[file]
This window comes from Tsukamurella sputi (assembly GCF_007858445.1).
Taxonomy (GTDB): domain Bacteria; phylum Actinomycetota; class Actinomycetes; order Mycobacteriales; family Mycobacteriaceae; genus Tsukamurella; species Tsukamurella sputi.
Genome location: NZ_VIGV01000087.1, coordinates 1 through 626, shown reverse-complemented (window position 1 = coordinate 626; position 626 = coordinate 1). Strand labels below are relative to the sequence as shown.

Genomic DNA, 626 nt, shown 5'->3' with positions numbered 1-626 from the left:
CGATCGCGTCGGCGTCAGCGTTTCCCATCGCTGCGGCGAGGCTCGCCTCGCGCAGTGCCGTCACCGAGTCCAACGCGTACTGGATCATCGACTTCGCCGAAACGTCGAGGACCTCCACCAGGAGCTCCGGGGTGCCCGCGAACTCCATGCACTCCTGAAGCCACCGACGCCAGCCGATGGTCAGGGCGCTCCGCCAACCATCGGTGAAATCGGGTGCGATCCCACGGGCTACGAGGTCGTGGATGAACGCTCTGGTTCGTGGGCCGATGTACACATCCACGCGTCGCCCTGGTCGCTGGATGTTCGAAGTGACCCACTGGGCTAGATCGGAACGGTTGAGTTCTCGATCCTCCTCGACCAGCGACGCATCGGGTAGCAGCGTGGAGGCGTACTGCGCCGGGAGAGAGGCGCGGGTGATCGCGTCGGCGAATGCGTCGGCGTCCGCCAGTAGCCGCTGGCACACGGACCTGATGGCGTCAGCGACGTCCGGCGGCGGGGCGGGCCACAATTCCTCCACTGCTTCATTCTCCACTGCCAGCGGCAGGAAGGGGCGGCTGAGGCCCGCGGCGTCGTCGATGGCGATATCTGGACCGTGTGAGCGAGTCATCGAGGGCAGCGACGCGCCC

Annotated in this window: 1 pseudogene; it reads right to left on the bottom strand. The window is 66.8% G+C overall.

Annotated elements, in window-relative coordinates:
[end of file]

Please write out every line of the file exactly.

This window comes from Tsukamurella sputi (assembly GCF_007858445.1).
Taxonomy (GTDB): domain Bacteria; phylum Actinomycetota; class Actinomycetes; order Mycobacteriales; family Mycobacteriaceae; genus Tsukamurella; species Tsukamurella sputi.
Genome location: NZ_VIGV01000087.1, coordinates 1 through 626, shown reverse-complemented (window position 1 = coordinate 626; position 626 = coordinate 1). Strand labels below are relative to the sequence as shown.

Genomic DNA, 626 nt, shown 5'->3' with positions numbered 1-626 from the left:
CGATCGCGTCGGCGTCAGCGTTTCCCATCGCTGCGGCGAGGCTCGCCTCGCGCAGTGCCGTCACCGAGTCCAACGCGTACTGGATCATCGACTTCGCCGAAACGTCGAGGACCTCCACCAGGAGCTCCGGGGTGCCCGCGAACTCCATGCACTCCTGAAGCCACCGACGCCAGCCGATGGTCAGGGCGCTCCGCCAACCATCGGTGAAATCGGGTGCGATCCCACGGGCTACGAGGTCGTGGATGAACGCTCTGGTTCGTGGGCCGATGTACACATCCACGCGTCGCCCTGGTCGCTGGATGTTCGAAGTGACCCACTGGGCTAGATCGGAACGGTTGAGTTCTCGATCCTCCTCGACCAGCGACGCATCGGGTAGCAGCGTGGAGGCGTACTGCGCCGGGAGAGAGGCGCGGGTGATCGCGTCGGCGAATGCGTCGGCGTCCGCCAGTAGCCGCTGGCACACGGACCTGATGGCGTCAGCGACGTCCGGCGGCGGGGCGGGCCACAATTCCTCCACTGCTTCATTCTCCACTGCCAGCGGCAGGAAGGGGCGGCTGAGGCCCGCGGCGTCGTCGATGGCGATATCTGGACCGTGTGAGCGAGTCATCGAGGGCAGCGACGCGCCC

Annotated in this window: 1 pseudogene; it reads right to left on the bottom strand. The window is 66.8% G+C overall.

Annotated elements, in window-relative coordinates: